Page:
You are probably expecting that I will tell you about a mum who was acting like a know-it-all, or maybe I’m writing about an overall loathing of parents who act like they are walking parenting books. But alas my friends, this post is about me. I am the know-it-all. *looks down in shame* I used to dole out advice about sleeping and eating and discipline as if I was the reincarnated Dr Spock.
When I had my daughter, just over six years ago, I found the first three months to be quite stressful. But then at 11 weeks old, Moozles began sleeping through the night (in her cot in her own room). It was amazing. And when I began weaning her at 5 1/2 months, she took to eating without any problems. She ate just about everything, practically every meat and every vegetable. She began talking at 20 months, and by the age of two she knew all the colours and could count to 10. She skipped the Terrible Twos entirely. There were no tantrums. We used to take her to very nice restaurants where she would eat from the adult menu, sit nicely, do some colouring and not make a mess. She was such a ‘good’ child. And I surmised that I was obviously a good parent.
Boy, was I wrong. What I was, was lucky. Two years ago we had our darling son, Dubz. And now the truth has finally sunk in. Dubz did not sleep through the night til he was 10 months old. Although he ate everything at first, he is quite picky, even sometimes turning his nose up at pizza. Pizza! Some days he will eat broccoli, some days he won’t. Most of his food ends up on the floor. He began his foray in the Terrible Twos at 22 months old. He will shout and shriek and hit. We have occasionally gone out for meals at Pizza Express and Wagamama but have spent the entire time counting down until we can leave.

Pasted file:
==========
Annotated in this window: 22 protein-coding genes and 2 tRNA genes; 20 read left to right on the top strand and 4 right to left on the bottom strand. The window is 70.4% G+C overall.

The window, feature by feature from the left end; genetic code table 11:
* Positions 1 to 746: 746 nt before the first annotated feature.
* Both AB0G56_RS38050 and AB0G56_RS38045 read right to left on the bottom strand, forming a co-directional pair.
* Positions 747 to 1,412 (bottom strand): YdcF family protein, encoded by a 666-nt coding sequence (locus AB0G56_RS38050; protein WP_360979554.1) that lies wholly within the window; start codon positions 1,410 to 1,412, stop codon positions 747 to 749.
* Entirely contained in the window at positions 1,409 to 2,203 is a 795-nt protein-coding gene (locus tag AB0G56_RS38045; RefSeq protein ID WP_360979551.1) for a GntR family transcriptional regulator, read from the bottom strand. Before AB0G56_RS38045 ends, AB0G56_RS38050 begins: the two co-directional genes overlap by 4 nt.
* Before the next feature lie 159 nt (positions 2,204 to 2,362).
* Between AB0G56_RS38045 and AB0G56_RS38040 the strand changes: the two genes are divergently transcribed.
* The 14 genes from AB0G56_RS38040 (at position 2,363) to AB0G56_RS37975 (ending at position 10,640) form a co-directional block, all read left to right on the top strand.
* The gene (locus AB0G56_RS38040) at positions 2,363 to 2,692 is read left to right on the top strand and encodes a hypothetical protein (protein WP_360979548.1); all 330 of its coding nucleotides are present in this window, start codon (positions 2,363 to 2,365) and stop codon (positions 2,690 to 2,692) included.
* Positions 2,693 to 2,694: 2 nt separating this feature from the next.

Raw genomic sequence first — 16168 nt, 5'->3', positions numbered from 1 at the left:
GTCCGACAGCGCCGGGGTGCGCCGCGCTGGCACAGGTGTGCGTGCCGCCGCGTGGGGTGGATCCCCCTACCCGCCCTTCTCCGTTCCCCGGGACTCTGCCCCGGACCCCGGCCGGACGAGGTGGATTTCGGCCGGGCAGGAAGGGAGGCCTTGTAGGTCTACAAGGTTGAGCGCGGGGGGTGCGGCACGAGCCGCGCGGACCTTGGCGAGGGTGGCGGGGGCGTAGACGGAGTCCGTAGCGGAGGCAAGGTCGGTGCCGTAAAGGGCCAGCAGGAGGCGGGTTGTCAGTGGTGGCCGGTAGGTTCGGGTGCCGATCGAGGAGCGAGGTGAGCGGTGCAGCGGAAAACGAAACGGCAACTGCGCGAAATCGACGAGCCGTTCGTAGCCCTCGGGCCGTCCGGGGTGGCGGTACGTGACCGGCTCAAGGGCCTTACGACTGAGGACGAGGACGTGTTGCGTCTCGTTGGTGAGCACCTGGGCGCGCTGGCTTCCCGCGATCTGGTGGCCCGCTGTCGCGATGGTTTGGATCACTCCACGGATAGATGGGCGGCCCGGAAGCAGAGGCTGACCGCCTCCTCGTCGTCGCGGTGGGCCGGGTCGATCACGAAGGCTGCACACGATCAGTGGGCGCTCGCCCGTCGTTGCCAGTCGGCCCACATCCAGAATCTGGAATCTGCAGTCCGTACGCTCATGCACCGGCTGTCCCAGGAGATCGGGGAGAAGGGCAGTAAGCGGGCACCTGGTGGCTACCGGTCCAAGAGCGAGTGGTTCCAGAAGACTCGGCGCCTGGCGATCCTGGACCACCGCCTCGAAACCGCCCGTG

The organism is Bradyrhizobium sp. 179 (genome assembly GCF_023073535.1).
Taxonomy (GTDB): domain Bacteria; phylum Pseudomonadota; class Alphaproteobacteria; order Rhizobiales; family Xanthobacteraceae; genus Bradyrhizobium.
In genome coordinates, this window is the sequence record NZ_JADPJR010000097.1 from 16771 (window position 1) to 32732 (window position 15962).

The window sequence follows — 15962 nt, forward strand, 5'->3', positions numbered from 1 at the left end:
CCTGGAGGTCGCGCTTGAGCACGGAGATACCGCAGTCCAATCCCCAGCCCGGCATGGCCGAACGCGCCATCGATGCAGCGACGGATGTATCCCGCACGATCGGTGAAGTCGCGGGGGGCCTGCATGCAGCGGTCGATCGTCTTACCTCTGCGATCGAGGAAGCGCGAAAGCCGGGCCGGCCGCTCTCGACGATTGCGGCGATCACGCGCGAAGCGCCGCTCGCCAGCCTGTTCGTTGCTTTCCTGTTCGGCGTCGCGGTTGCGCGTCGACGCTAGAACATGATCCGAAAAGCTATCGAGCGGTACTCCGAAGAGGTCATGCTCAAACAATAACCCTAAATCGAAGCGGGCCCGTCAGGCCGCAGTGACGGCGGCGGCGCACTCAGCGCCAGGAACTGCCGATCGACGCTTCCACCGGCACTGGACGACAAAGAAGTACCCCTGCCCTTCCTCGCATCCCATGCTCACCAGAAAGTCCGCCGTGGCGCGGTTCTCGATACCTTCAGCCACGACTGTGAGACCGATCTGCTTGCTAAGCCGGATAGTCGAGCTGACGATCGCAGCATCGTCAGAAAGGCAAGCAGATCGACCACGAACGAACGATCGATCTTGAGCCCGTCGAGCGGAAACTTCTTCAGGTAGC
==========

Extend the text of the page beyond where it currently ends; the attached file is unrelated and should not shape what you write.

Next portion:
But Dubz is not bad. And I am not a bad parent. Every child is different. This is the biggest lesson I have learned since having two children. There is no good or bad. Some children are more spirited. Then again, Moozles has more than made up for her lack of Terribles Twos by having an extreme case of the Ferocious Fives.
So the next time you feel like giving someone parenting advice, ask yourself if the advice is needed. You do not have a perfect child. There is no perfect child. Some children sleep better than others. Some eat everything, and some only eat bread or sausages. Sometimes we genuinely need advice. But sometimes we all appreciate some understanding when we are complaining about our children. Advice is not always wanted.